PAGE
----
Sometimes, a poor landlord-tenant relationship can prevent a business owner from obtaining permission to hold an on-site sale. If you find yourself in this situation, don’t give up. Your auctioneer or attorney may be able to obtain your landlord’s cooperation.
Finally, in exceptional circumstances, the best place for your sale may be somewhere other than where your assets are located. This is particularly true when they are impractical or impossible to move, such as a cruise ship or a mountaintop resort, and interest in purchasing them extends to other areas of the country. In these cases, you may be able to recover more by selling them in absentia. For example, a fish cannery located on a small island in the Aleutians could be sold in Seattle by utilizing a video presentation. Bids could be taken in person in Seattle, at the cannery, over the telephone, and via the Internet.
Step 9. Hire an expert to conduct your sale.
The right expert can ensure that you get the highest possible dollar return. To choose the right expert, analyze your assets. Then, determine who -- an auctioneer, a dealer, a broker, etc. -- has expertise in each category of assets you want to sell. If you are not sure where to start, ask your banker, lawyer, and business associates for recommendations.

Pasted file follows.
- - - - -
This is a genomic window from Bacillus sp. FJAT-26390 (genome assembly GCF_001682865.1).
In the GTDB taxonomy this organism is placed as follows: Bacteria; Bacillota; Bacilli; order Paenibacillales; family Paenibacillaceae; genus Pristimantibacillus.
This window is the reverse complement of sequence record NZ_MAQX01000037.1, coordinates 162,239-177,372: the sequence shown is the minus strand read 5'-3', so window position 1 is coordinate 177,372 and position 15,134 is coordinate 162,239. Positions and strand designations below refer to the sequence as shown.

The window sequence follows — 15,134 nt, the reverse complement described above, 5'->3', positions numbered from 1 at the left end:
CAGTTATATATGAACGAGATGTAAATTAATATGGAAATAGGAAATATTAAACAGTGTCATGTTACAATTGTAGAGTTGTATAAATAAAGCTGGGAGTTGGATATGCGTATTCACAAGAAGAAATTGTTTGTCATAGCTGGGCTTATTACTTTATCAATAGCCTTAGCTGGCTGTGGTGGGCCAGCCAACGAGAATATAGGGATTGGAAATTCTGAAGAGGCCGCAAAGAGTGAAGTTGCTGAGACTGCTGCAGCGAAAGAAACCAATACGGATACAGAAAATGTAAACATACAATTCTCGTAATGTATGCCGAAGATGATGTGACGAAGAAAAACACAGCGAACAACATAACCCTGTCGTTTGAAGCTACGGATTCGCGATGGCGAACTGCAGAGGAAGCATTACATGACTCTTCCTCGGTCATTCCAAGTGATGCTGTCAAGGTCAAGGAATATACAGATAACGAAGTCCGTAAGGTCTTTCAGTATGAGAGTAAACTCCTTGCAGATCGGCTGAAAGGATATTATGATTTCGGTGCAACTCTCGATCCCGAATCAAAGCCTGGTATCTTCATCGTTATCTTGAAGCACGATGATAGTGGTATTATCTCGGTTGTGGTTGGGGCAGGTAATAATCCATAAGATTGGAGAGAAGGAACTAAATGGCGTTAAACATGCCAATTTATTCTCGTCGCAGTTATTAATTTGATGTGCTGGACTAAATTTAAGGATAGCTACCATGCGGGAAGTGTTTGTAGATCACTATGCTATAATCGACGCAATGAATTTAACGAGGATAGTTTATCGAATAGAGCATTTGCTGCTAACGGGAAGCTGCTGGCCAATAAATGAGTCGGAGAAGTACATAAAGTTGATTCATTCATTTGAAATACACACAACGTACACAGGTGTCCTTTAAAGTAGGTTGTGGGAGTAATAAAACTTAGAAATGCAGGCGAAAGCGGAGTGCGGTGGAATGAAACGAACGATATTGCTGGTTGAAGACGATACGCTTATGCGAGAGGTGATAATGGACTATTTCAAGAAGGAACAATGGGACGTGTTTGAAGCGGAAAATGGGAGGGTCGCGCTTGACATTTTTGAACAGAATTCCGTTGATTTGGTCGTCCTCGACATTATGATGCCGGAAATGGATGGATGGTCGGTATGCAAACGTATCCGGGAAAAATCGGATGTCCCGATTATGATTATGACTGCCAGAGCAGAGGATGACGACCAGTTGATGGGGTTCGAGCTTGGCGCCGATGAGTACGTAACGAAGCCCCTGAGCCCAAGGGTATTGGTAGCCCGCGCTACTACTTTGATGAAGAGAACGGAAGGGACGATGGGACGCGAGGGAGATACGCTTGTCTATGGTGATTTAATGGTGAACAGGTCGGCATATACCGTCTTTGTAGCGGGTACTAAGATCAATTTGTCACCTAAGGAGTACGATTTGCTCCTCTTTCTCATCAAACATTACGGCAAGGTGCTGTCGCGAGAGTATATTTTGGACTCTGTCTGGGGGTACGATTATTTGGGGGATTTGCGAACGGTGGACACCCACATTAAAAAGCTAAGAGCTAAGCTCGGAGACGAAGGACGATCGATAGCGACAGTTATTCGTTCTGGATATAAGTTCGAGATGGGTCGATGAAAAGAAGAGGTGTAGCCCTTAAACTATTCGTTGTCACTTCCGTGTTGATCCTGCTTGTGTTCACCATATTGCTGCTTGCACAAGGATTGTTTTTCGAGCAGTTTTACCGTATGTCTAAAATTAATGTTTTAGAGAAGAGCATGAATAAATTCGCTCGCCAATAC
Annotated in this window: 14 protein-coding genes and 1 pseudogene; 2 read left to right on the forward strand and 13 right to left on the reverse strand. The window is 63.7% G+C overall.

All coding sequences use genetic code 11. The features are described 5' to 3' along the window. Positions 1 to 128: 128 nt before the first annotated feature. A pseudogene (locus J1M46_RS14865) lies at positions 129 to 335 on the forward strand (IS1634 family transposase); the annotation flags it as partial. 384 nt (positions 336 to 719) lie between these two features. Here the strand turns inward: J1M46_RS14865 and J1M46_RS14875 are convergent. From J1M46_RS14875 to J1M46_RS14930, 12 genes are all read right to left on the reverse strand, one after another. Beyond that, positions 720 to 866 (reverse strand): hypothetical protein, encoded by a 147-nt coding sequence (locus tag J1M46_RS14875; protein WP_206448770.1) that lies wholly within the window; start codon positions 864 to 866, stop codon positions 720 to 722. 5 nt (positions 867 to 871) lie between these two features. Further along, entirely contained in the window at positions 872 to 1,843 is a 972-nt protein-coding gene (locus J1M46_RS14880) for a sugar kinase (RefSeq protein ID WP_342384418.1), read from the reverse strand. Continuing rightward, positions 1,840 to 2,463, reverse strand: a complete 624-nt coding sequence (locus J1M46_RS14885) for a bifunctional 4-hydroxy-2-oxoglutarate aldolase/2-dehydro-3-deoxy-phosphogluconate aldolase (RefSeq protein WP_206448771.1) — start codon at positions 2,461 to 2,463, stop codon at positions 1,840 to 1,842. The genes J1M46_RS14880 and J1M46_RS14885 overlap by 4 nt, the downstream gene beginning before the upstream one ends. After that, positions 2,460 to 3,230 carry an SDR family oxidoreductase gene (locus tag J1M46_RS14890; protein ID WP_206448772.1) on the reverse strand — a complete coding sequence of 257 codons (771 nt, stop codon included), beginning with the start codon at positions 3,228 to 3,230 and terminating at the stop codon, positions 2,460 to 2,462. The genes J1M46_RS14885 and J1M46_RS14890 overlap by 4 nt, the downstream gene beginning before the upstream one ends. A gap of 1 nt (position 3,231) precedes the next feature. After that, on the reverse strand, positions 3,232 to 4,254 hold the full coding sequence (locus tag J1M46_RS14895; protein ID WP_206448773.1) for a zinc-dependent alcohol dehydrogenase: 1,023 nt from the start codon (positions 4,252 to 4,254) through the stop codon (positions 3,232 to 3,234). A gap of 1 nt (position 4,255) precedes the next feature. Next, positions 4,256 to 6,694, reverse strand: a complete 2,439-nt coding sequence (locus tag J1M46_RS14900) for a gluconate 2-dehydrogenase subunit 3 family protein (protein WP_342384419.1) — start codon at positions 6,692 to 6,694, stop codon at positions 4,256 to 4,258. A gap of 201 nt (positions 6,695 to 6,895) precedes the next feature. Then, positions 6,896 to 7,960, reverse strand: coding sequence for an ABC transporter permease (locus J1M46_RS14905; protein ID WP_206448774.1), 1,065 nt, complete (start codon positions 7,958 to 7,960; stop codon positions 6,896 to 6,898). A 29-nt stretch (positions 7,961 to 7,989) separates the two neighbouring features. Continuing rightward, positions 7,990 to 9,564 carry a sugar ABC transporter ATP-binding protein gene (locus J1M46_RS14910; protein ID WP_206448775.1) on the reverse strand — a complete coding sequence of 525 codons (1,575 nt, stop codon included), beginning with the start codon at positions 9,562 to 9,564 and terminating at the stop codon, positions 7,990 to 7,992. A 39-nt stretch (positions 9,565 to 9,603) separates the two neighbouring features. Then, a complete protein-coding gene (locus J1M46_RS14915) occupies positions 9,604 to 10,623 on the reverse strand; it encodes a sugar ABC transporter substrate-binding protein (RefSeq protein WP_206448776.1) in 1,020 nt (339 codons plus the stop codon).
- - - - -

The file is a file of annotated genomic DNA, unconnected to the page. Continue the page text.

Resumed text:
When deciding who to hire, obtain several proposals and consider the following:
Reputation: Who has a good reputation in your area? The last thing you want is to hire someone who is here today and gone tomorrow, possibly with your sale proceeds. A good reputation is also invaluable when it comes to negotiating with your creditors and attracting people to your sale.
Insurance Coverage and Bonding: Ask for proof of insurance coverage and bonding, or check with your state’s licensing authorities.
Sale Facilities: If it is not possible to hold the sale on your original business site, select a professional with the facilities that you will need, such as a fenced yard or a warehouse.